Echo’s Sister by Paul Mosier
Twelve-year-old El has planned on making her first week at a new school fantastic. She won’t go by her given name, Laughter. She’ll sit in the back of the classroom where she can make new friends. She won’t even have time to think about all the fun her old friends are having without her. Everything will be great. But when her dad picks her up after school and tells her that her younger sister, Echo, has a life-threatening illness, her world is suddenly turned upside down. And with her parents now pressed for time and money, El feels lost and powerless. Then she befriends Octavius, the only other kid in school who gets what she’s going through. As El begins to adjust to her new life, she soon finds that maybe a little hope and a lot of love can overcome any obstacle.
The First Rule of Punk by Celia C. Perez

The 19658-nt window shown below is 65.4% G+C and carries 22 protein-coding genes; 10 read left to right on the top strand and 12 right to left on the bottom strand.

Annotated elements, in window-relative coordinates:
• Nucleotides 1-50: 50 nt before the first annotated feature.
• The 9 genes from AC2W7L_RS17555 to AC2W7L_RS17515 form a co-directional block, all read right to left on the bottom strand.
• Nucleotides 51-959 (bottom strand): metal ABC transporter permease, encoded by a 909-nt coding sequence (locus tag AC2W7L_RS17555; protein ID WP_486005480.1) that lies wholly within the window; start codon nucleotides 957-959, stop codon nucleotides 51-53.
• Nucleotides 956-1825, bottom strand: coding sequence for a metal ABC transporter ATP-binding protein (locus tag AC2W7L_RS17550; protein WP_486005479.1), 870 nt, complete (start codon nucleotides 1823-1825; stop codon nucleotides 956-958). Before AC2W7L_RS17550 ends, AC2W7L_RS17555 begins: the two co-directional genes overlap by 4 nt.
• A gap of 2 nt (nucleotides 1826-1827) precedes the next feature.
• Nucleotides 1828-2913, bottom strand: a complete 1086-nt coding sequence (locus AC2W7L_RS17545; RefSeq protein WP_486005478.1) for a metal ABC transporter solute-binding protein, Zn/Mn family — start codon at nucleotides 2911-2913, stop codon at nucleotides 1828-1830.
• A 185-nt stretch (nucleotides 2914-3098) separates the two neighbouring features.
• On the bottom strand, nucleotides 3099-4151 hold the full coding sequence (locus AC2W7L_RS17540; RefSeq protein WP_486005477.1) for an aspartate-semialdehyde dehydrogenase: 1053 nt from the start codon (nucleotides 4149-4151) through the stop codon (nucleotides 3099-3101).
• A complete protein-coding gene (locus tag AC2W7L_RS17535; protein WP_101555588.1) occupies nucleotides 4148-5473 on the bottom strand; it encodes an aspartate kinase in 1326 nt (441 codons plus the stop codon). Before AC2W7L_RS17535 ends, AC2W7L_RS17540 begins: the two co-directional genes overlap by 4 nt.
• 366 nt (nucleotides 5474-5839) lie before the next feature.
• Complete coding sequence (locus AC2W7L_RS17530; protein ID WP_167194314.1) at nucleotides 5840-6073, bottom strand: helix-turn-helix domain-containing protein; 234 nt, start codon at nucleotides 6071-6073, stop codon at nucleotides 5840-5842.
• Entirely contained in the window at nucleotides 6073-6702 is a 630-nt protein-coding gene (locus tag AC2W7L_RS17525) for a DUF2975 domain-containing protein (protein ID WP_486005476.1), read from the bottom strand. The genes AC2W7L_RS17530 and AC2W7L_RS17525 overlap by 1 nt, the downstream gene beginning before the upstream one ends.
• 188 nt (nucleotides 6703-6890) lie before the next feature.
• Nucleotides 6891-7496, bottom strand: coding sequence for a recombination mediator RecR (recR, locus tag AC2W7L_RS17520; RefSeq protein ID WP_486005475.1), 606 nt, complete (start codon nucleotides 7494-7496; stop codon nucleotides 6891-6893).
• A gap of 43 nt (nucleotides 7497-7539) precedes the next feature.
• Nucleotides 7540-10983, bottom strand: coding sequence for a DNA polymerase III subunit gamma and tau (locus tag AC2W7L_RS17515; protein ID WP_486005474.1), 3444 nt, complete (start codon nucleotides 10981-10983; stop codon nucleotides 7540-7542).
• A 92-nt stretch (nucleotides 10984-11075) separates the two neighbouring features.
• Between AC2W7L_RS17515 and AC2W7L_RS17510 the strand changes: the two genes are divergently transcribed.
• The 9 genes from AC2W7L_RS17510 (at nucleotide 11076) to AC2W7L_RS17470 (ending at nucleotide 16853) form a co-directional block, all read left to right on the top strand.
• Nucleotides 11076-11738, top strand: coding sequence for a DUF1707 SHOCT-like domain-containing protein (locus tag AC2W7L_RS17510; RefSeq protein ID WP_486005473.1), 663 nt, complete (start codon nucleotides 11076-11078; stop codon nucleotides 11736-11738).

There are no shortcuts to surviving your first day at a new school—you can’t fix it with duct tape like you would your Chuck Taylors. On Day One, twelve-year-old Malú (María Luisa, if you want to annoy her) inadvertently upsets Posada Middle School’s queen bee, violates the school’s dress code with her punk rock look, and disappoints her college-professor mom in the process. Her dad, who now lives a thousand miles away, says things will get better as long as she remembers the first rule of punk: be yourself. The real Malú loves rock music, skateboarding, zines, and Soyrizo (hold the cilantro, please). And when she assembles a group of like-minded misfits at school and starts a band, Malú finally begins to feel at home. She’ll do anything to preserve this, which includes standing up to an anti-punk school administration to fight for her right to express herself!
Lions and Liars by Kate Beasley, illustrated by Dan Santat